Isn’t it supposed to be the other way around?
by Pete Keeley
“I really just thought that it was my time to transition into a multihyphenate, out of a single hyphenate,” says the heretofore writer-comedian about her bold play for the outstanding actress in a short-form comedy or drama Emmy.
[This story contains spoilers from the web series An Emmy for Megan.]
Megan Amram is ready to branch out.
The comedian — currently a writer-producer on NBC’s The Good Place who has also written episodes of Parks and Recreation, Silicon Valley and Kroll Show — can now add “director” and “lead actress” to her list of IMDb filter options thanks to her new, critically lauded web series An Emmy for Megan.
Released on April 27 — the deadline to qualify for September’s 70th Primetime Emmy Awards — An Emmy for Megan is a trenchant, insightful take on the reasons that Megan Amram deserves an Emmy. The series’ six, sub-15 minute episodes not only check off all the boxes in terms of what Amram needed to do to be considered for the outstanding actress in a short-form comedy or drama series category, but also these boxes: laughter (check), drama (check), edge-of-your-seat thrills (check).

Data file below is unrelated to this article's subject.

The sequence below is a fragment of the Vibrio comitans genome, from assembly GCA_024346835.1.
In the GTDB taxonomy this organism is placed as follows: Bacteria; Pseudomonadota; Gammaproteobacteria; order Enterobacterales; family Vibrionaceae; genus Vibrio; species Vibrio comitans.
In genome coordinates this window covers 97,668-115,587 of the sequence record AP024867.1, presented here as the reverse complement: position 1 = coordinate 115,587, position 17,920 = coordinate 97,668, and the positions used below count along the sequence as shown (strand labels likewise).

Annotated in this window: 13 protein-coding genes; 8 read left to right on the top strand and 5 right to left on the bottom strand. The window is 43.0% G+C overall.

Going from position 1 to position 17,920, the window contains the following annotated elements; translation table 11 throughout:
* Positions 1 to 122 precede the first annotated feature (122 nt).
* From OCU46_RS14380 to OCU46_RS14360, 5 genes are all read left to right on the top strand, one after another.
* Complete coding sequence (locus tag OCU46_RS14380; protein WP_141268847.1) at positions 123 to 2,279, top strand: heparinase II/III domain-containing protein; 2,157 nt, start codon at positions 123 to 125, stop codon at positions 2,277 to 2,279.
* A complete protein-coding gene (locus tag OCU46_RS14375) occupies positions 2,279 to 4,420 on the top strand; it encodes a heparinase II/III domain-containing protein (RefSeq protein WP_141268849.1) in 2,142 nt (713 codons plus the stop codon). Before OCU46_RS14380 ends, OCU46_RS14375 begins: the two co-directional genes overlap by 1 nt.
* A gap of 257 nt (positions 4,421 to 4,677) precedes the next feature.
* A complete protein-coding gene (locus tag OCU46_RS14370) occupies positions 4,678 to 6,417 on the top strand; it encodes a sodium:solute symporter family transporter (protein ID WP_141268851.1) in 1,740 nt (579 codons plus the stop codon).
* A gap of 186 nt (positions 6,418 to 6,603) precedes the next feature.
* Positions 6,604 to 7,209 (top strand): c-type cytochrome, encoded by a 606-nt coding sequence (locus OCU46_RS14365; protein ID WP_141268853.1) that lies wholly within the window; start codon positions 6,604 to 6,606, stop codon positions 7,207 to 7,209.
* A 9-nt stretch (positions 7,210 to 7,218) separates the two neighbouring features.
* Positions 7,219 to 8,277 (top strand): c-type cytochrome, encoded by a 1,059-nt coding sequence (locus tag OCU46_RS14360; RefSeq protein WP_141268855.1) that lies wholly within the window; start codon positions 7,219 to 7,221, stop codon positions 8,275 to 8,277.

Amram sat down with The Hollywood Reporter to discuss her nascent acting career, her relationship with Good Place star D’Arcy Carden, and why hating her series should in no way preclude anyone from voting for it.
Why now? Why did it take so long for Megan Amram to throw her proverbial hat into the acting ring?
This is a great question. First of all, thank you so much for doing the press on this. This is all I’ve ever wanted. For me, it really came down to the fact that short-form categories are now part of the Emmy Awards and I feel like my real strength is short-form performances. Like, maybe I can’t carry a show, but under 15 minutes seemed like a real sweet spot for me.
There have always been a lot of Creative Arts categories that may have been ripe for, uh, “outsiders,” I guess, coming in. So why did the short-form category hold more appeal for you than say, outstanding commercial or outstanding lighting design?
Great question. I do watch the Emmys every year. Love them. I’ve been a couple times. I think that, well to just add to your first question. I have been performing onstage and in my own stuff for most of my life. But I really just thought that it was my time to transition into a multihyphenate, out of a single hyphenate writer-comedian.
But in terms of this category. Two of my dear friends, Ben Schwartz and Lauren Lapkus, were both nominated for Emmys last year, [and] I thought their series [The Earliest Show] was hilarious, and I was very excited to see my friends nominated, which sort of brought it to my attention, and I hadn’t realized that you could be recognized for more comedic acting — even though I obviously do both comedic and very serious acting in my series.
But I think that this was a real showcase for a lot of different skills that I have, whereas with commercial, I’d only show my ability to sell a product, which I imagine I’d be amazing at. But this let me do comedic and dramatic acting and show off my musical skills and allowed me to write and direct at the same time. So I had full creative control….